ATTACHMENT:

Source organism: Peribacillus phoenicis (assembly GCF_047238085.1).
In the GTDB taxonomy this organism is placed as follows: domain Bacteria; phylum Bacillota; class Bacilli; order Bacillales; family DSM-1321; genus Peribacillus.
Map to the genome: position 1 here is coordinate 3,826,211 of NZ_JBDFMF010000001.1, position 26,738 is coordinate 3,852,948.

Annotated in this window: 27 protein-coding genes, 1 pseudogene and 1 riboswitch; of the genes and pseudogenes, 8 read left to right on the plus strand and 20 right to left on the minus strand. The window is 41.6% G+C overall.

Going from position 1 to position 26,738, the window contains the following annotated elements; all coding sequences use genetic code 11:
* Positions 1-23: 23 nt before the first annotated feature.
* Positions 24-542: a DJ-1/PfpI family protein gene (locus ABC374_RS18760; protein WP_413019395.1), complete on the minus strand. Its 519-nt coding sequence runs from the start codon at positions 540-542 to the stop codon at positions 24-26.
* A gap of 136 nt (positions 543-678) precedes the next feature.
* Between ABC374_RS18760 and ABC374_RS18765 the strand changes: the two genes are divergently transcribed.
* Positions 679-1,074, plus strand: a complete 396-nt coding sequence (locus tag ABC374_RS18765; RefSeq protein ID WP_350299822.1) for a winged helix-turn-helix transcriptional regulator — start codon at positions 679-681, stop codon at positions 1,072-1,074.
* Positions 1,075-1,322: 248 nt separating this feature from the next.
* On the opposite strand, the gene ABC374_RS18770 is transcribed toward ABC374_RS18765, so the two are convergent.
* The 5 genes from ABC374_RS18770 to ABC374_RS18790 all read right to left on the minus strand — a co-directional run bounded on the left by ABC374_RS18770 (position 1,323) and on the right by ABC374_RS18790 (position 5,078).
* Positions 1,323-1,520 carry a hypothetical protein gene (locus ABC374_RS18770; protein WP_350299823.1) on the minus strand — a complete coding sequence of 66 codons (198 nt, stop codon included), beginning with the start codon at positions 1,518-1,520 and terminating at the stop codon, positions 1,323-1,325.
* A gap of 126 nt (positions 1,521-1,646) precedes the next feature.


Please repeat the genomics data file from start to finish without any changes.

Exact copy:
Source organism: Peribacillus phoenicis (assembly GCF_047238085.1).
In the GTDB taxonomy this organism is placed as follows: domain Bacteria; phylum Bacillota; class Bacilli; order Bacillales; family DSM-1321; genus Peribacillus.
Map to the genome: position 1 here is coordinate 3,826,211 of NZ_JBDFMF010000001.1, position 26,738 is coordinate 3,852,948.

Annotated in this window: 27 protein-coding genes, 1 pseudogene and 1 riboswitch; of the genes and pseudogenes, 8 read left to right on the plus strand and 20 right to left on the minus strand. The window is 41.6% G+C overall.

Going from position 1 to position 26,738, the window contains the following annotated elements; all coding sequences use genetic code 11:
* Positions 1-23: 23 nt before the first annotated feature.
* Positions 24-542: a DJ-1/PfpI family protein gene (locus ABC374_RS18760; protein WP_413019395.1), complete on the minus strand. Its 519-nt coding sequence runs from the start codon at positions 540-542 to the stop codon at positions 24-26.
* A gap of 136 nt (positions 543-678) precedes the next feature.
* Between ABC374_RS18760 and ABC374_RS18765 the strand changes: the two genes are divergently transcribed.
* Positions 679-1,074, plus strand: a complete 396-nt coding sequence (locus tag ABC374_RS18765; RefSeq protein ID WP_350299822.1) for a winged helix-turn-helix transcriptional regulator — start codon at positions 679-681, stop codon at positions 1,072-1,074.
* Positions 1,075-1,322: 248 nt separating this feature from the next.
* On the opposite strand, the gene ABC374_RS18770 is transcribed toward ABC374_RS18765, so the two are convergent.
* The 5 genes from ABC374_RS18770 to ABC374_RS18790 all read right to left on the minus strand — a co-directional run bounded on the left by ABC374_RS18770 (position 1,323) and on the right by ABC374_RS18790 (position 5,078).
* Positions 1,323-1,520 carry a hypothetical protein gene (locus ABC374_RS18770; protein WP_350299823.1) on the minus strand — a complete coding sequence of 66 codons (198 nt, stop codon included), beginning with the start codon at positions 1,518-1,520 and terminating at the stop codon, positions 1,323-1,325.
* A gap of 126 nt (positions 1,521-1,646) precedes the next feature.